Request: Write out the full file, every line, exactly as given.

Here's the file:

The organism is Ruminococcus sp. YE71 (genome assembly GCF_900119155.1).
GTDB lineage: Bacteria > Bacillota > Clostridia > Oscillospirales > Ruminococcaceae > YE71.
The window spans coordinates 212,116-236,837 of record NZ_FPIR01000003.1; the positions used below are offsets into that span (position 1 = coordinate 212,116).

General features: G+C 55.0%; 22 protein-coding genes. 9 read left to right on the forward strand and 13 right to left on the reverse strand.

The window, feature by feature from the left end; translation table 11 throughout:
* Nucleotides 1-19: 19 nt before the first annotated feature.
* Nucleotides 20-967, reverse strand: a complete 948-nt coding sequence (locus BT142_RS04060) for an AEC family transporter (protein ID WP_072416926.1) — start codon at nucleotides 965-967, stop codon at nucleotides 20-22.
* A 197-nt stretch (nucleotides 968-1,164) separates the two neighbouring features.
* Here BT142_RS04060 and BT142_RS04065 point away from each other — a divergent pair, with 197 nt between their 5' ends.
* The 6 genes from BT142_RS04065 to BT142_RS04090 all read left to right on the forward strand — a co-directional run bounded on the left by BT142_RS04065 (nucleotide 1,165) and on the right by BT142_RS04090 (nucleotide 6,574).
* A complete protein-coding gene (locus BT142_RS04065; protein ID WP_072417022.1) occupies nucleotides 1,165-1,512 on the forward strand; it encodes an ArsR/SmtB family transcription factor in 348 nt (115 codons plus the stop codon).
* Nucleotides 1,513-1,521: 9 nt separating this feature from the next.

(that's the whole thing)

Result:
The organism is Ruminococcus sp. YE71 (genome assembly GCF_900119155.1).
GTDB lineage: Bacteria > Bacillota > Clostridia > Oscillospirales > Ruminococcaceae > YE71.
The window spans coordinates 212,116-236,837 of record NZ_FPIR01000003.1; the positions used below are offsets into that span (position 1 = coordinate 212,116).

General features: G+C 55.0%; 22 protein-coding genes. 9 read left to right on the forward strand and 13 right to left on the reverse strand.

The window, feature by feature from the left end; translation table 11 throughout:
* Nucleotides 1-19: 19 nt before the first annotated feature.
* Nucleotides 20-967, reverse strand: a complete 948-nt coding sequence (locus BT142_RS04060) for an AEC family transporter (protein ID WP_072416926.1) — start codon at nucleotides 965-967, stop codon at nucleotides 20-22.
* A 197-nt stretch (nucleotides 968-1,164) separates the two neighbouring features.
* Here BT142_RS04060 and BT142_RS04065 point away from each other — a divergent pair, with 197 nt between their 5' ends.
* The 6 genes from BT142_RS04065 to BT142_RS04090 all read left to right on the forward strand — a co-directional run bounded on the left by BT142_RS04065 (nucleotide 1,165) and on the right by BT142_RS04090 (nucleotide 6,574).
* A complete protein-coding gene (locus BT142_RS04065; protein ID WP_072417022.1) occupies nucleotides 1,165-1,512 on the forward strand; it encodes an ArsR/SmtB family transcription factor in 348 nt (115 codons plus the stop codon).
* Nucleotides 1,513-1,521: 9 nt separating this feature from the next.